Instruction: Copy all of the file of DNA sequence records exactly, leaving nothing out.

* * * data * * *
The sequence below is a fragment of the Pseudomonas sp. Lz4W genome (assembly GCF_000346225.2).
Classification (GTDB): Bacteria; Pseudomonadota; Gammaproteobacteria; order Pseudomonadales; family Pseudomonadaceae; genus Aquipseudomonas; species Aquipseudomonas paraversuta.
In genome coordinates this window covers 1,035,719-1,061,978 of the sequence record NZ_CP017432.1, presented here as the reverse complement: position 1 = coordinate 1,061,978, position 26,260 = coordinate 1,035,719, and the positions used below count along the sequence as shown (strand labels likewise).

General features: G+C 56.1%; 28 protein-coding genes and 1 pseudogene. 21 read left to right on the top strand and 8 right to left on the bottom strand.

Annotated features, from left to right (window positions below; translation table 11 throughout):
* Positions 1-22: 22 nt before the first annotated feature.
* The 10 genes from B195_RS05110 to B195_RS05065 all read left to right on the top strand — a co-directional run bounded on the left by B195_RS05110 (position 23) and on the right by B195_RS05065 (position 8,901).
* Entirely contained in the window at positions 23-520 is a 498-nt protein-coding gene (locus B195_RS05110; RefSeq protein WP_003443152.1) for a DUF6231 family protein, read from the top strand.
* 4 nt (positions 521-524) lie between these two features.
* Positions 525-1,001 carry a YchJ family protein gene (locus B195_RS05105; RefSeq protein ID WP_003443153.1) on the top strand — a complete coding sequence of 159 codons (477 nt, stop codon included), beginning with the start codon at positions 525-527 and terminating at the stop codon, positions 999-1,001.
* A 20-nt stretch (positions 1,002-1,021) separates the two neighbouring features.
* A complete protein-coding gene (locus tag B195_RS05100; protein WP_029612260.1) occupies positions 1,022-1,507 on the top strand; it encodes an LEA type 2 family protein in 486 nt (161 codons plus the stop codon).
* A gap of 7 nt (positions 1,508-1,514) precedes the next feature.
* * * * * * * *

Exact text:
The sequence below is a fragment of the Pseudomonas sp. Lz4W genome (assembly GCF_000346225.2).
Classification (GTDB): Bacteria; Pseudomonadota; Gammaproteobacteria; order Pseudomonadales; family Pseudomonadaceae; genus Aquipseudomonas; species Aquipseudomonas paraversuta.
In genome coordinates this window covers 1,035,719-1,061,978 of the sequence record NZ_CP017432.1, presented here as the reverse complement: position 1 = coordinate 1,061,978, position 26,260 = coordinate 1,035,719, and the positions used below count along the sequence as shown (strand labels likewise).

General features: G+C 56.1%; 28 protein-coding genes and 1 pseudogene. 21 read left to right on the top strand and 8 right to left on the bottom strand.

Annotated features, from left to right (window positions below; translation table 11 throughout):
* Positions 1-22: 22 nt before the first annotated feature.
* The 10 genes from B195_RS05110 to B195_RS05065 all read left to right on the top strand — a co-directional run bounded on the left by B195_RS05110 (position 23) and on the right by B195_RS05065 (position 8,901).
* Entirely contained in the window at positions 23-520 is a 498-nt protein-coding gene (locus B195_RS05110; RefSeq protein WP_003443152.1) for a DUF6231 family protein, read from the top strand.
* 4 nt (positions 521-524) lie between these two features.
* Positions 525-1,001 carry a YchJ family protein gene (locus B195_RS05105; RefSeq protein ID WP_003443153.1) on the top strand — a complete coding sequence of 159 codons (477 nt, stop codon included), beginning with the start codon at positions 525-527 and terminating at the stop codon, positions 999-1,001.
* A 20-nt stretch (positions 1,002-1,021) separates the two neighbouring features.
* A complete protein-coding gene (locus tag B195_RS05100; protein WP_029612260.1) occupies positions 1,022-1,507 on the top strand; it encodes an LEA type 2 family protein in 486 nt (161 codons plus the stop codon).
* A gap of 7 nt (positions 1,508-1,514) precedes the next feature.